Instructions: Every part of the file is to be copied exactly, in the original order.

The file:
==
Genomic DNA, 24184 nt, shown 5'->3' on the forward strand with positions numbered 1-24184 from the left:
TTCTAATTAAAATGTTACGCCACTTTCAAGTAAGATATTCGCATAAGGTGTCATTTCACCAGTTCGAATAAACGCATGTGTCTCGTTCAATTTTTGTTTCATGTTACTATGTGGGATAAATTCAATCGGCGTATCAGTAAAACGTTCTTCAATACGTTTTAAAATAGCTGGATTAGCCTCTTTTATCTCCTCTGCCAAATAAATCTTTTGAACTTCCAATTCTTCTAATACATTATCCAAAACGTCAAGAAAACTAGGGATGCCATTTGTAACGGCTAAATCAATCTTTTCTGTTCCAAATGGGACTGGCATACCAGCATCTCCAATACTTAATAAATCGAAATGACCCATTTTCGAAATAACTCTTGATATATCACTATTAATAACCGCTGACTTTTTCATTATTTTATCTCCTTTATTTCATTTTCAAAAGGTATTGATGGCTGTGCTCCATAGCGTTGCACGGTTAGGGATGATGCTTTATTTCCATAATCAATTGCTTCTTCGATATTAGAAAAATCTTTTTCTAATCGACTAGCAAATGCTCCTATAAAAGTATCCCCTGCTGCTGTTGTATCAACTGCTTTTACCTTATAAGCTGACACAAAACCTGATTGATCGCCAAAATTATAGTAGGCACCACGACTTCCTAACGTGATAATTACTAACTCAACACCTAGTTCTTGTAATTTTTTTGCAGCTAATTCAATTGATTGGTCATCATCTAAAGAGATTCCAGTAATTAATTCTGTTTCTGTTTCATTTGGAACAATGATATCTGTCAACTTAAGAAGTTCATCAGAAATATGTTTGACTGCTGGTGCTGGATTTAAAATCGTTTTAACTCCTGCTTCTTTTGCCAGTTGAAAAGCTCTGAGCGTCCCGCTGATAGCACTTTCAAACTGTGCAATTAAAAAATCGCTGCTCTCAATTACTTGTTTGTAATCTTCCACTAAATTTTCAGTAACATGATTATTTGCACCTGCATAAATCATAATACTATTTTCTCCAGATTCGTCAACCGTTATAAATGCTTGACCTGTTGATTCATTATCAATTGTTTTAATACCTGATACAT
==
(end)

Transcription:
Genomic DNA, 24184 nt, shown 5'->3' on the forward strand with positions numbered 1-24184 from the left:
TTCTAATTAAAATGTTACGCCACTTTCAAGTAAGATATTCGCATAAGGTGTCATTTCACCAGTTCGAATAAACGCATGTGTCTCGTTCAATTTTTGTTTCATGTTACTATGTGGGATAAATTCAATCGGCGTATCAGTAAAACGTTCTTCAATACGTTTTAAAATAGCTGGATTAGCCTCTTTTATCTCCTCTGCCAAATAAATCTTTTGAACTTCCAATTCTTCTAATACATTATCCAAAACGTCAAGAAAACTAGGGATGCCATTTGTAACGGCTAAATCAATCTTTTCTGTTCCAAATGGGACTGGCATACCAGCATCTCCAATACTTAATAAATCGAAATGACCCATTTTCGAAATAACTCTTGATATATCACTATTAATAACCGCTGACTTTTTCATTATTTTATCTCCTTTATTTCATTTTCAAAAGGTATTGATGGCTGTGCTCCATAGCGTTGCACGGTTAGGGATGATGCTTTATTTCCATAATCAATTGCTTCTTCGATATTAGAAAAATCTTTTTCTAATCGACTAGCAAATGCTCCTATAAAAGTATCCCCTGCTGCTGTTGTATCAACTGCTTTTACCTTATAAGCTGACACAAAACCTGATTGATCGCCAAAATTATAGTAGGCACCACGACTTCCTAACGTGATAATTACTAACTCAACACCTAGTTCTTGTAATTTTTTTGCAGCTAATTCAATTGATTGGTCATCATCTAAAGAGATTCCAGTAATTAATTCTGTTTCTGTTTCATTTGGAACAATGATATCTGTCAACTTAAGAAGTTCATCAGAAATATGTTTGACTGCTGGTGCTGGATTTAAAATCGTTTTAACTCCTGCTTCTTTTGCCAGTTGAAAAGCTCTGAGCGTCCCGCTGATAGCACTTTCAAACTGTGCAATTAAAAAATCGCTGCTCTCAATTACTTGTTTGTAATCTTCCACTAAATTTTCAGTAACATGATTATTTGCACCTGCATAAATCATAATACTATTTTCTCCAGATTCGTCAACCGTTATAAATGCTTGACCTGTTGATTCATTATCAATTGTTTTAATACCTGATACAT